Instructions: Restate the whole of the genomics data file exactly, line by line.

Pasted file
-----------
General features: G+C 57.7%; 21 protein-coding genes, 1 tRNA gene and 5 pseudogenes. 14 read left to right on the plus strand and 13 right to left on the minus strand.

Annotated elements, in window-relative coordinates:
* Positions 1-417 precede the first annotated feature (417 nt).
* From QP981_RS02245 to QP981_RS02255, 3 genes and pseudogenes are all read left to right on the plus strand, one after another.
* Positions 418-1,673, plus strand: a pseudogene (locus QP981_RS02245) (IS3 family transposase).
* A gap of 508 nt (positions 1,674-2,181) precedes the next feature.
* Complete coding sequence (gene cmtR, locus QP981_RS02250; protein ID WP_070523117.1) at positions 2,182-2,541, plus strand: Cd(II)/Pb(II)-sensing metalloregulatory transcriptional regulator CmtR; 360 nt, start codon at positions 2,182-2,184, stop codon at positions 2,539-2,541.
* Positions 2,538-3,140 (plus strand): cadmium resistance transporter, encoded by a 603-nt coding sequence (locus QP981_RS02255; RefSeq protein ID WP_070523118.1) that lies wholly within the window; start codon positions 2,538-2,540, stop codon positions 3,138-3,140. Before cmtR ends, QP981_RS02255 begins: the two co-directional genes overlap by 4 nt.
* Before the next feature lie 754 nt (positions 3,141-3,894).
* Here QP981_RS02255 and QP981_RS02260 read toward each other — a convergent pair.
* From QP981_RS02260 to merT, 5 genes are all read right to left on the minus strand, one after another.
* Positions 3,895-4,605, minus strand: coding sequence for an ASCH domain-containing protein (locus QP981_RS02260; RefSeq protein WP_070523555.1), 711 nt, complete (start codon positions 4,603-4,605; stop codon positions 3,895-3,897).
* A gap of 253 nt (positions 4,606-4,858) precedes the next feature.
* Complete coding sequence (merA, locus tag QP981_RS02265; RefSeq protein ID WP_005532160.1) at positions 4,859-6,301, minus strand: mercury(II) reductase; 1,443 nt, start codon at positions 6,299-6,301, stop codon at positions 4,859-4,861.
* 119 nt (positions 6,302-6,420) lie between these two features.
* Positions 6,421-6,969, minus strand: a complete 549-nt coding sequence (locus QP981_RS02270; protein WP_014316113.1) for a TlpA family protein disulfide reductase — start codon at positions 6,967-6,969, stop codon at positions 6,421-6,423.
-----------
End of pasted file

General features: G+C 57.7%; 21 protein-coding genes, 1 tRNA gene and 5 pseudogenes. 14 read left to right on the plus strand and 13 right to left on the minus strand.

Annotated elements, in window-relative coordinates:
* Positions 1-417 precede the first annotated feature (417 nt).
* From QP981_RS02245 to QP981_RS02255, 3 genes and pseudogenes are all read left to right on the plus strand, one after another.
* Positions 418-1,673, plus strand: a pseudogene (locus QP981_RS02245) (IS3 family transposase).
* A gap of 508 nt (positions 1,674-2,181) precedes the next feature.
* Complete coding sequence (gene cmtR, locus QP981_RS02250; protein ID WP_070523117.1) at positions 2,182-2,541, plus strand: Cd(II)/Pb(II)-sensing metalloregulatory transcriptional regulator CmtR; 360 nt, start codon at positions 2,182-2,184, stop codon at positions 2,539-2,541.
* Positions 2,538-3,140 (plus strand): cadmium resistance transporter, encoded by a 603-nt coding sequence (locus QP981_RS02255; RefSeq protein ID WP_070523118.1) that lies wholly within the window; start codon positions 2,538-2,540, stop codon positions 3,138-3,140. Before cmtR ends, QP981_RS02255 begins: the two co-directional genes overlap by 4 nt.
* Before the next feature lie 754 nt (positions 3,141-3,894).
* Here QP981_RS02255 and QP981_RS02260 read toward each other — a convergent pair.
* From QP981_RS02260 to merT, 5 genes are all read right to left on the minus strand, one after another.
* Positions 3,895-4,605, minus strand: coding sequence for an ASCH domain-containing protein (locus QP981_RS02260; RefSeq protein WP_070523555.1), 711 nt, complete (start codon positions 4,603-4,605; stop codon positions 3,895-3,897).
* A gap of 253 nt (positions 4,606-4,858) precedes the next feature.
* Complete coding sequence (merA, locus tag QP981_RS02265; RefSeq protein ID WP_005532160.1) at positions 4,859-6,301, minus strand: mercury(II) reductase; 1,443 nt, start codon at positions 6,299-6,301, stop codon at positions 4,859-4,861.
* 119 nt (positions 6,302-6,420) lie between these two features.
* Positions 6,421-6,969, minus strand: a complete 549-nt coding sequence (locus QP981_RS02270; protein WP_014316113.1) for a TlpA family protein disulfide reductase — start codon at positions 6,967-6,969, stop codon at positions 6,421-6,423.